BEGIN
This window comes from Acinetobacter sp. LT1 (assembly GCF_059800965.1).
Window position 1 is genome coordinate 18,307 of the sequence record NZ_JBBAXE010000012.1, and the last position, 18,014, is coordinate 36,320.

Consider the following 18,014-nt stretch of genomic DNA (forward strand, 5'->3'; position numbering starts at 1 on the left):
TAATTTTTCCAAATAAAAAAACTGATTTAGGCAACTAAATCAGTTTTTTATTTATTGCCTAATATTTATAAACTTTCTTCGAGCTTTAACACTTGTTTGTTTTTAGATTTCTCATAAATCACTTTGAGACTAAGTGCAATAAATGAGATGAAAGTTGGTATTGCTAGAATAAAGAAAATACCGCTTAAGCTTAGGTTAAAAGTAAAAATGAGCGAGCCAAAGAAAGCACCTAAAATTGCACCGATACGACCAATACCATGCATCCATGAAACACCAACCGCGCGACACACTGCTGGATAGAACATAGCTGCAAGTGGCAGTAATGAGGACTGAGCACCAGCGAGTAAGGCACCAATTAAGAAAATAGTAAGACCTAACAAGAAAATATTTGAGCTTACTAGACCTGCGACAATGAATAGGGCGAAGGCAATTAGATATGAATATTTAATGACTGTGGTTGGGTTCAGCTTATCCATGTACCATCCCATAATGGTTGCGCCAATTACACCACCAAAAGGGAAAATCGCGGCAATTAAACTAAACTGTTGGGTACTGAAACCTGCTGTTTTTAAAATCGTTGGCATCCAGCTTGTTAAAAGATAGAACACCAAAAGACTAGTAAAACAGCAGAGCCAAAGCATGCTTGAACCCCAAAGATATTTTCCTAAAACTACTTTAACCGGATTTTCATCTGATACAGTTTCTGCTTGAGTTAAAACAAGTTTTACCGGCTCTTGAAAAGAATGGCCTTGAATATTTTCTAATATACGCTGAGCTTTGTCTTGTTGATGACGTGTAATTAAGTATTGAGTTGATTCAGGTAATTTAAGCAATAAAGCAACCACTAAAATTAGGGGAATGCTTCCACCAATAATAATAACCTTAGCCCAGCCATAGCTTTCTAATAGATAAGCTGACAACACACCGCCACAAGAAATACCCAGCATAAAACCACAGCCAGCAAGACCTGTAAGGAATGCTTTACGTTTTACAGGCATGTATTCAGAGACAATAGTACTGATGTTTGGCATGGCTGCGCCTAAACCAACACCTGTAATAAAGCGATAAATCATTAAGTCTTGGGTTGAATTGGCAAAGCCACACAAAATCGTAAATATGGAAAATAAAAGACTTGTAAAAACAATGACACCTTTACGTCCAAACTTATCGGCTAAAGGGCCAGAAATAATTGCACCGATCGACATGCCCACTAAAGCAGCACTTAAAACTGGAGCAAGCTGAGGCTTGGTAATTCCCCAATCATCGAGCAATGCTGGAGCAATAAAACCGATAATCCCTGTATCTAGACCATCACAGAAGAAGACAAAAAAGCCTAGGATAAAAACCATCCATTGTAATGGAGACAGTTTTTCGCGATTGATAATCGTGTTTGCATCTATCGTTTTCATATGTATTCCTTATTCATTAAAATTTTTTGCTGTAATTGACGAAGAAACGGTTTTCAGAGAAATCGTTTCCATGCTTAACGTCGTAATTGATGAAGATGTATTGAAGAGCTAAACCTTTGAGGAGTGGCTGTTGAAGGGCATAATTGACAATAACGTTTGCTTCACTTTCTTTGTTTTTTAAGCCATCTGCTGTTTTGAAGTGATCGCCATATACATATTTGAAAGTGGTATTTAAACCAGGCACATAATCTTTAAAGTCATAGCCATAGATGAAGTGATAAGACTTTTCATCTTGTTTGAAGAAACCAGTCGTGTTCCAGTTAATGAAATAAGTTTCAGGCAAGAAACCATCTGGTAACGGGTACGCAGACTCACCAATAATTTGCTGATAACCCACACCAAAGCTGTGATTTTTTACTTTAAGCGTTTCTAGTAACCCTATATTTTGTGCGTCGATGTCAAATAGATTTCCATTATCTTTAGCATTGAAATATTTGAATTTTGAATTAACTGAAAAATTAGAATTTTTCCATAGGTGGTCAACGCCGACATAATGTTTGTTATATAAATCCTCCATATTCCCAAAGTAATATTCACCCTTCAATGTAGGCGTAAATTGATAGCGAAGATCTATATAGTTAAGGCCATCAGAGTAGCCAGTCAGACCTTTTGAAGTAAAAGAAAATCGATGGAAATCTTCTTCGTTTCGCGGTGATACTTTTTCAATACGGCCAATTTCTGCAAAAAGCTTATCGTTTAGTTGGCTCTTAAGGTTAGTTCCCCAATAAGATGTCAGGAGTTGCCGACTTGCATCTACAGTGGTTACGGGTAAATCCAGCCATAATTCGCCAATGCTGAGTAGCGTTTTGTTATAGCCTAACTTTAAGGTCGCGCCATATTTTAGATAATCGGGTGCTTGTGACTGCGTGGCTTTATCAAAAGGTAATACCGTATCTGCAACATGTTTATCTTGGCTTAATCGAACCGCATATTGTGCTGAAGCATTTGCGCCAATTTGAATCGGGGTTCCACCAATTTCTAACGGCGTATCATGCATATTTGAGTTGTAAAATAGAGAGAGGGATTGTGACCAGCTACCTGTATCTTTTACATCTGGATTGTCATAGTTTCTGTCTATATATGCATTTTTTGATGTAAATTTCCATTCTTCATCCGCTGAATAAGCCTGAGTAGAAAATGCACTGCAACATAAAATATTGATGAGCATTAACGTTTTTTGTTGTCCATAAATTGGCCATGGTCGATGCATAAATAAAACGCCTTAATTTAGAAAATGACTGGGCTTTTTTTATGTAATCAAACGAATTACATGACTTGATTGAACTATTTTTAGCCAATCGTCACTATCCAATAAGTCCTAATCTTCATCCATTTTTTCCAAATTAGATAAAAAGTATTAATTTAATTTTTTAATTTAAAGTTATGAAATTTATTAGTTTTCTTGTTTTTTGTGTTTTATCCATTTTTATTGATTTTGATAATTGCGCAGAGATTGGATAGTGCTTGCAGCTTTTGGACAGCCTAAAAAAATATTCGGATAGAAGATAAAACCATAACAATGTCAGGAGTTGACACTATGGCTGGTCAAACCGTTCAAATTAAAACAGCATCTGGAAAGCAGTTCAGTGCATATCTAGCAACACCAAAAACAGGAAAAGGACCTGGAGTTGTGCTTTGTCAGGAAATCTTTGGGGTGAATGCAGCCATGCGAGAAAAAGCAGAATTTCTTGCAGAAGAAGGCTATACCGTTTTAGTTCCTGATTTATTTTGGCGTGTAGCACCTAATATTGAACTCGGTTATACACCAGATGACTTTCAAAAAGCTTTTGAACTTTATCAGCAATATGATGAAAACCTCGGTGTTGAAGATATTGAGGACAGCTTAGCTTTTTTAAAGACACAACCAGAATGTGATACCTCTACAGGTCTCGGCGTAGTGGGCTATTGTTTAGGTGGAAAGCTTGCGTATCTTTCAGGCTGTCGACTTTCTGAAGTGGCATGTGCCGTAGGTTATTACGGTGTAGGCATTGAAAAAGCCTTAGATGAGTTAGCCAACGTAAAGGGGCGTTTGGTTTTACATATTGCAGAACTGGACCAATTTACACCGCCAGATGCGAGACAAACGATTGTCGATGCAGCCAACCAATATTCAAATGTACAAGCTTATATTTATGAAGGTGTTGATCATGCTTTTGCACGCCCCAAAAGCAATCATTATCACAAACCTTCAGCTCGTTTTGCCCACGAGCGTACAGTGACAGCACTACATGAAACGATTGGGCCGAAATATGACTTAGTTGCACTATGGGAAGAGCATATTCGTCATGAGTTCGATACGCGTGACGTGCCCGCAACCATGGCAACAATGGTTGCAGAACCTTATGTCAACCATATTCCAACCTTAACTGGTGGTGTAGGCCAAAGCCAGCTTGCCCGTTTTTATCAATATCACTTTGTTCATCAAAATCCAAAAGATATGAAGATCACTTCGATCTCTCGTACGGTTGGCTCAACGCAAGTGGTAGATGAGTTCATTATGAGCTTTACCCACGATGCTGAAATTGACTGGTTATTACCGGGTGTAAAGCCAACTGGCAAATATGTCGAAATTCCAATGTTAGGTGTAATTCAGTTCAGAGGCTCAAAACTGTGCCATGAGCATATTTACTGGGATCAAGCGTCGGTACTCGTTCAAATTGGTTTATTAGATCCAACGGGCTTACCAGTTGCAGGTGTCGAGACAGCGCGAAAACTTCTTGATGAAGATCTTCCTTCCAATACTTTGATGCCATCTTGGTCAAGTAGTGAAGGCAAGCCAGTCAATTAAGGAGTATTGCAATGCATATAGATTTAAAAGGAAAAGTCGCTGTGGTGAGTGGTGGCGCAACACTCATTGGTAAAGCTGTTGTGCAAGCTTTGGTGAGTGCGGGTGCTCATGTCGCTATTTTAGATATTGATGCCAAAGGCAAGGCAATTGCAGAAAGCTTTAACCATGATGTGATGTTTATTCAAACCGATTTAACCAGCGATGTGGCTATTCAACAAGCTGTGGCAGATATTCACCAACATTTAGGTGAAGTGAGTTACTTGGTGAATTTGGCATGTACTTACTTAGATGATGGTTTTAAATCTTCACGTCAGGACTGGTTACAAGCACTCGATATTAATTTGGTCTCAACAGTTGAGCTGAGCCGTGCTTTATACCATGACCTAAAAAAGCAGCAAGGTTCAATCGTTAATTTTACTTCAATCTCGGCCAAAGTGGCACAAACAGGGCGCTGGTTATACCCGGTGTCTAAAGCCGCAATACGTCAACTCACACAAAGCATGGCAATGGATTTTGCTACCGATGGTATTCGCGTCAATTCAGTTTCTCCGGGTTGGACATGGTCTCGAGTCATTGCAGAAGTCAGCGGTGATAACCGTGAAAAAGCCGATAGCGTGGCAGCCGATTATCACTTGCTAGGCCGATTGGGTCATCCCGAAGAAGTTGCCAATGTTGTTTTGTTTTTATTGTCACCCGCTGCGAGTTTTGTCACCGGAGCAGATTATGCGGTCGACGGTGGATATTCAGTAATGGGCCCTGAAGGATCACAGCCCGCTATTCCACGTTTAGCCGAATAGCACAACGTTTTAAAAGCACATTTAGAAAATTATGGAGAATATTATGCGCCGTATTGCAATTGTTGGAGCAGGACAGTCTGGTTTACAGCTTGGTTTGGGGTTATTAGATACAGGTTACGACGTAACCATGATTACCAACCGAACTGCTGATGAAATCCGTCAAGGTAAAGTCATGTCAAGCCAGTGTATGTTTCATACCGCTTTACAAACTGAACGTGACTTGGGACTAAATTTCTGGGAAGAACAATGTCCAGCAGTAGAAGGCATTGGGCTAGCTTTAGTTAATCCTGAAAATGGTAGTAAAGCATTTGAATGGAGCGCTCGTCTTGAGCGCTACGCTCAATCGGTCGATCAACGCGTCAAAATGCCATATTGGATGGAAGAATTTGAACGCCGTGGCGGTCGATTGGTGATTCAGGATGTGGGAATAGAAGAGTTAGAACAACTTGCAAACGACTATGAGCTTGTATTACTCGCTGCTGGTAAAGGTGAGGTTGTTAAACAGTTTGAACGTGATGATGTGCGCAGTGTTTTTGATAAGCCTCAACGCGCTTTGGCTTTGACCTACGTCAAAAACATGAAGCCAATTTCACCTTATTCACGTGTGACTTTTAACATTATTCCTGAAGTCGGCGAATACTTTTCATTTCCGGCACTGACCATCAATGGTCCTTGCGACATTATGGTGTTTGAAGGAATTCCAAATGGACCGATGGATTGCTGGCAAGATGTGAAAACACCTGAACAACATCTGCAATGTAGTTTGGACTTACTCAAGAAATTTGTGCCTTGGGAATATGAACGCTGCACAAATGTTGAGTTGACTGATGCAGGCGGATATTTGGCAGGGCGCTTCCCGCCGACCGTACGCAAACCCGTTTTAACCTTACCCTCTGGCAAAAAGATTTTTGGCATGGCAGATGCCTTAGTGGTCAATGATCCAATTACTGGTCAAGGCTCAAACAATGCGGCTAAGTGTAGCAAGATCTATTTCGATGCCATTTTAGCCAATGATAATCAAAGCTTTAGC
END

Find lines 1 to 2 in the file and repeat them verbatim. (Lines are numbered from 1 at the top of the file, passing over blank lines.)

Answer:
This window comes from Acinetobacter sp. LT1 (assembly GCF_059800965.1).
Window position 1 is genome coordinate 18,307 of the sequence record NZ_JBBAXE010000012.1, and the last position, 18,014, is coordinate 36,320.